This is the part most of you have probably been waiting for, the full BoM can be found below. All prices are in euro and links point to the dutch website tweakers.net.

QuantityItemPrice / ItemTotal price
4AMD Epyc 7252 Boxed€ 375,66€ 1502,64
4Asrock Rack ROMED8-2T€ 574,45€ 2.297,80
4Fractal Design Define R5 Black€ 106€ 424
4Samsung FIT Plus 64 GB€ 16,95€ 67,80
2Netgear Prosafe XS708T€ 519€ 1.038
4Noctua NH-U9 TR4-SP3€ 67,91€ 271,64
12Noctua NF-A14 FLX 140 mm€ 20,18€ 242,16
16Micron MTA36ASF4G72PZ-3G2J3€ 188,38€ 3.014,08
4Seasonic Focus-PX750€ 161,14€ 644,56
4Gigabyte Aorus Gen 4 2 TB€ 309€ 1.236
4Samsung 980 Pro 500 GB€ 117,90€ 471,60
Total€ 11.210

I hope this blog can help you in your search for the perfect homelab for your needs. Be sure to check out William Lam’s collection of homelabs on Github for more ideas and resources.

VCAP6.5-DCV Design Exam Experience

This year, I got the opportunity to go to VMware Empower 2019 in Lisbon. The ticket includes a free exam voucher so I used it to take my VCAP6.5-DCV Design exam. I’m glad to say that I passed! The exam was a lot harder than I expected though.

Having just done the VCP exams, I did not expect the VCAP to be that much harder. In this post, I will try to share some tips that I found useful during preparation and how I experienced the exam


Let’s start by clarifying what a VCAP actually is. VCAP stands for VMware Certified Advanced Professional. VMware qualifies the “minimally qualified candidate” as follows in the exam blueprint

A minimally qualified candidate (MQC) achieving the VMware Certified Advanced Professional 6.5 in Data Center Virtualization Design is capable of developing a conceptual design given a set of customer requirements, determining the functional requirements needed to create a logical design, and architecting a physical design using these elements.

This quote, together with the exam title, give a clear picture of where the focus for this exam is. You are also expected to know all the topics that were handled in the VCP exam and in much greater detail. After all, this is an advanced certification exam.


During my preparation, I read a lot of whitepapers and articles. Below you can find a list of the ones I used. Don’t limit yourself to just this list, there’s a ton of content out there created by fellow bloggers and VMware itself. Also, make sure to read other posts like this. Most people also link to content that helped them during their preparation.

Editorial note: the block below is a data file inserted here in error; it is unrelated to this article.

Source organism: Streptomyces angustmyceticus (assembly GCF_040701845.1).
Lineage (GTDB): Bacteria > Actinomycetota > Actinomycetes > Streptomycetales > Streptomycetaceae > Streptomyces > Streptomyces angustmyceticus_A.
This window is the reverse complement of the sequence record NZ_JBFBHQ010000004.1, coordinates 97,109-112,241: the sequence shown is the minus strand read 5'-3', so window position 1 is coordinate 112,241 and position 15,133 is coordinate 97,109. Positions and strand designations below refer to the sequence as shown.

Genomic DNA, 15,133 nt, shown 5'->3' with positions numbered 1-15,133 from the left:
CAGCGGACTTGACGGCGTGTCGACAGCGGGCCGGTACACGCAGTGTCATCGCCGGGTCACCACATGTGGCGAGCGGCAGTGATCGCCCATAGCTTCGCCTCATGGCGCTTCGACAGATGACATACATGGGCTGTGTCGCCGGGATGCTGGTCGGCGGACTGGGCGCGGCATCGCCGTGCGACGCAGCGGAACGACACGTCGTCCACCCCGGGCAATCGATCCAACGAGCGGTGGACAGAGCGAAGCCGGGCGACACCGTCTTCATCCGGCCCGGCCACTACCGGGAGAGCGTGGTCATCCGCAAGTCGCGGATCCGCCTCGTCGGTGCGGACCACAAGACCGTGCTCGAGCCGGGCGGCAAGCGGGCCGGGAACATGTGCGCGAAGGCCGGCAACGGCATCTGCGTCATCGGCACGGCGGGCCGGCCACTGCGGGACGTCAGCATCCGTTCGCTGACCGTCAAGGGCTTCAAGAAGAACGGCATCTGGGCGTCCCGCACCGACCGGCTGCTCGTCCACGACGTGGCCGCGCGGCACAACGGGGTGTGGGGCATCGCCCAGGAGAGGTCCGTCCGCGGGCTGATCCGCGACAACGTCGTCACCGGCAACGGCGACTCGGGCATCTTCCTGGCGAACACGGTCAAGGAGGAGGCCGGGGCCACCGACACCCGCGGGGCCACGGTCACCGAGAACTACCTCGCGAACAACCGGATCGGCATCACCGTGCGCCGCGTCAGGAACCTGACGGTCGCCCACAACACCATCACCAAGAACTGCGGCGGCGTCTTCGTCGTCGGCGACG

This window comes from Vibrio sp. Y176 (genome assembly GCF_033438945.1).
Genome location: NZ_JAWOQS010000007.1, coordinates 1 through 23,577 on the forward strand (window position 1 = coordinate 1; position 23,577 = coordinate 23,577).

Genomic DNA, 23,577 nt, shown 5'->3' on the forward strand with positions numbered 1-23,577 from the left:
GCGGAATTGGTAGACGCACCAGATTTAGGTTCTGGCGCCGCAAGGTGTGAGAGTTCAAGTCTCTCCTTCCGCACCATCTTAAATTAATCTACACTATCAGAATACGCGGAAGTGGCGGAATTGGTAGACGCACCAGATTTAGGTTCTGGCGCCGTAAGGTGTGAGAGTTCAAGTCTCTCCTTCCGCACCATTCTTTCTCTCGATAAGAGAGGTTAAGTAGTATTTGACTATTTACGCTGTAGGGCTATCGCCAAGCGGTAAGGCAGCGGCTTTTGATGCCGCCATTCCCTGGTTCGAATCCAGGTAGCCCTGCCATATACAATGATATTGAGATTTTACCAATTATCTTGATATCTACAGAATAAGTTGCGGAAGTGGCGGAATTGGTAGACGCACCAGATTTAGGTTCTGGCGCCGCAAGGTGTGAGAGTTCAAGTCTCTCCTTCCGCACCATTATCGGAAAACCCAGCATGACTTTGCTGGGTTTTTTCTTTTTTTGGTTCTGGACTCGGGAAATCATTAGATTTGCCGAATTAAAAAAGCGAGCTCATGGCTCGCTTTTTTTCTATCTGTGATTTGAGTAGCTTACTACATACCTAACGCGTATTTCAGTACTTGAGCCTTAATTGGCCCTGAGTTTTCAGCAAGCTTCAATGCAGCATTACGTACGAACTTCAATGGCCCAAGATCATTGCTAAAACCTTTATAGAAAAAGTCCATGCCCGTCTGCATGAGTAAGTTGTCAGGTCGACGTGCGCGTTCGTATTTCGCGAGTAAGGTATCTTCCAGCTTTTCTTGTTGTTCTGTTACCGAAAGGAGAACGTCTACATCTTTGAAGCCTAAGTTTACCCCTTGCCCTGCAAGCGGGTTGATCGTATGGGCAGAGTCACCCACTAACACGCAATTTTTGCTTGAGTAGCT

Official resources

Community resources

  • Graham Barker’s VCAP prep guide is a must read for everyone in my opinion. It’s written for the VCAP6 exam but the design parts still apply to 6.5
  • David Stamen’s tips helped me a lot during my exam, definitely recommend reading them!
  • the vMusketeers created a VCAP6-DCV Design quiz that you should try for sure. I found that test to be harder than the exam itself. It really tests your knowledge on the core design concepts.
  • Daniel Paluszek created an extensive blog post with a lot of material in it. I used it a lot.
  • Jeffrey Kusters’ blog on designs, requirements, etc. really helped me understand these concepts

Exam experience

For me, this was the hardest exam that I’ve done so far. Questions were multiple choice style and also drag and drop style. Obviously, I can’t go talk about the questions but the things I can tell are that you should really be familiar with these concepts

  • RCAR (Requirements, Constraints, Assumptions, and Risks)
  • AMPRS (Availability, Manageability, Performance, Recoverability, Security)
  • RTO (Recovery Time Objective)
  • RPO (Recovery Point Objective)
  • All vSphere features. design and architecture of all components should be known
  • all vSAN features, how to design it and how the architecture works
  • Replication, SRM, …
  • Conceptual, logical and physical design

Now that I passed the exam, my focus will shift to preparing my upcoming VMUG session and afterwards the VCAP6.5 deploy exam. Exciting times ahead!

I hope that this post gives you a good idea of just how much preparation is required to pass the exam. If you have questions or additions, hit me up!